Somewhere on the road between Gatanga and Thika lies a very special place. When you spot the grundg-y billboard that indicates the entrance to Wamburu Coffee Factory, you will know you have arrived.
Take the dirt road to the left and once you have passed the kindergarten, make another left into the decaying red gate and you will know you have arrived to Shine on Vocational Center.
At first, it will seem like an empty lot with a tiny house awaiting at the back. But this humble school is responsible for creating a sustainable living and realizing the dreams of hundreds of women and young girls since 2005.
I entered the classroom shily to find the girls taking notes as the teacher, who had just given birth to a baby a few weeks back, explained the textbook information on “sugaring”.
After the class was over, it was time to practice. Each girl grabbed a partner and gave each other a different hairdo.
One of the things you will first notice in Kenya is how well groomed the women are. A bad hair day is inexistent for them because they will spend hours (and salaries!) every week at the hairdresser.
The hairdos of Kenyan women are anything but simple. Kikuyu women really struggle to grow long hair, and will often get extensions sewed onto their short hair and braided afterward – the process takes time, but the results are breathtaking.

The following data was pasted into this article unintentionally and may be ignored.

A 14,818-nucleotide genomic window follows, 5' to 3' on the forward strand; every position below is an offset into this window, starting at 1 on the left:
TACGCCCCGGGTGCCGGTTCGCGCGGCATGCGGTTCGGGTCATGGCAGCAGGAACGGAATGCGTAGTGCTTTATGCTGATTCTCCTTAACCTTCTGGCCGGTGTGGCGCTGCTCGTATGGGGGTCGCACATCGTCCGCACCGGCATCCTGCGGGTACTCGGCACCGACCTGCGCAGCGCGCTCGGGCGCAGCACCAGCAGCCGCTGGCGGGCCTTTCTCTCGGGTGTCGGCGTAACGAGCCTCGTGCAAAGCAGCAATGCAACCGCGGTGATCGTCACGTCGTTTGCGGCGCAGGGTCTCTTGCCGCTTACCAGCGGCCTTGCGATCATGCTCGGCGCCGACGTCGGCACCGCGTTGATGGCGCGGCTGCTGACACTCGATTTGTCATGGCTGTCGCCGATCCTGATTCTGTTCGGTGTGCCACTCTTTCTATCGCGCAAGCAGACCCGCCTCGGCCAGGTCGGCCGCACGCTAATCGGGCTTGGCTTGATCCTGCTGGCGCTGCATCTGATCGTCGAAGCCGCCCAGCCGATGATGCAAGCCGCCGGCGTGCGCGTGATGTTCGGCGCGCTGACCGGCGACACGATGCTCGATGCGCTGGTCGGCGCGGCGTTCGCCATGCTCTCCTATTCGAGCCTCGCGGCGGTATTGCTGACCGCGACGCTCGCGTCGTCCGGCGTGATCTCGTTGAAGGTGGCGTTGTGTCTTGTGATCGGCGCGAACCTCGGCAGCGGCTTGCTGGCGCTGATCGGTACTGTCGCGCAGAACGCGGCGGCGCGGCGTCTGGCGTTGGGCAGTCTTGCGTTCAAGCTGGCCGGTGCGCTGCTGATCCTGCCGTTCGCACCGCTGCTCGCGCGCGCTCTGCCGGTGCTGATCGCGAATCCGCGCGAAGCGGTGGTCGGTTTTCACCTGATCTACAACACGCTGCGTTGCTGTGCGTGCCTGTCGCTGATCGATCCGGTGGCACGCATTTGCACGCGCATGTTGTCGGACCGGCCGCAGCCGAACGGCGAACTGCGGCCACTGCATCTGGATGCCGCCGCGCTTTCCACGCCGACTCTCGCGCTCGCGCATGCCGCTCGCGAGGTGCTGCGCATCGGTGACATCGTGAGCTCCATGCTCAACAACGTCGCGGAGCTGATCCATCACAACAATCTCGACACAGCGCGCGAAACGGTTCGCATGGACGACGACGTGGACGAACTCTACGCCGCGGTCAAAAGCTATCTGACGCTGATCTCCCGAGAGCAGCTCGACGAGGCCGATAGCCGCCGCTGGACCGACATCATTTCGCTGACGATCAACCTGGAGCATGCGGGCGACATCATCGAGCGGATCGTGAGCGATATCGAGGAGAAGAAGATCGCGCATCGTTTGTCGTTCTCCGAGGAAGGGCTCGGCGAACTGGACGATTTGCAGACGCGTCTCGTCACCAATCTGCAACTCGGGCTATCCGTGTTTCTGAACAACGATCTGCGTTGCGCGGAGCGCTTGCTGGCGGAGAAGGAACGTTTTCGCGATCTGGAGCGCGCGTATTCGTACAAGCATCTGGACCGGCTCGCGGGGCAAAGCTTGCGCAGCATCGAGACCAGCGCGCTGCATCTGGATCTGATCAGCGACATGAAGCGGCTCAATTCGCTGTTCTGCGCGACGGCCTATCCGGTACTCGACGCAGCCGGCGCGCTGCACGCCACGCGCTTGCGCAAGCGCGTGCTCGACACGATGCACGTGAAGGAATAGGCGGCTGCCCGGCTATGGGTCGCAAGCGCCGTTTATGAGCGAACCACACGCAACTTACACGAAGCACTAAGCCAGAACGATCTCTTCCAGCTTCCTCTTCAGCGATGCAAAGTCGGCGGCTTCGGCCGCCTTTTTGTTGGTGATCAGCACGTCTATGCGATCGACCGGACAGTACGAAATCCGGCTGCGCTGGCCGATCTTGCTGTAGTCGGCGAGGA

Shine On Kenya Vocational Center was started by my Kenyan friend Maina Wambugu in order to provide an opportunity for 25 women every year to take Hair and Beauty classes as well as dress-making lessons, a vocation that is greatly valued in Kenya’s rural areas.
Aside from the hands-on skills learned at the center, the girls are also taught life skills and are encouraged by a partner organization called Hand in Hand to learn about business and entrepreneurship in order to be able to create and manage their own salons and businesses after graduation.
“These girls come to us, many of who were not able to attend high school. We encourage them to join the center and only a very small fee is charged. They come here and learn for eight months and after that. They begin the course on January and finish in August every year, they graduate in October.”, explained Emmah Wmogo, a project officer at the school. “We set them up for an internship that lasts two months. They gain hands-on experience by working at a local salon. At the end of the course, we give them three certificates: hairdressing and beauty, life skills development and business.”
The girls did not seem to mind my presence much at first, but as soon as I undid my hair and they saw its length – they became extremely interested.
“Is that your real hair?! I am so jealous, us Kikuyu women can never grow hair. It’s a shame”, said Madris, a new student who had just been enrolled two weeks back.
The next thing I knew is my hair was being washed by her and the teacher (which was a real relief as we had been lacking water due to the draught that recently struck Kenya).
At the sight of the scene, the rest of the girls gathered up after my hair was washed and brushed. Next thing I know, I was getting new braids made! The whole process took over two hours!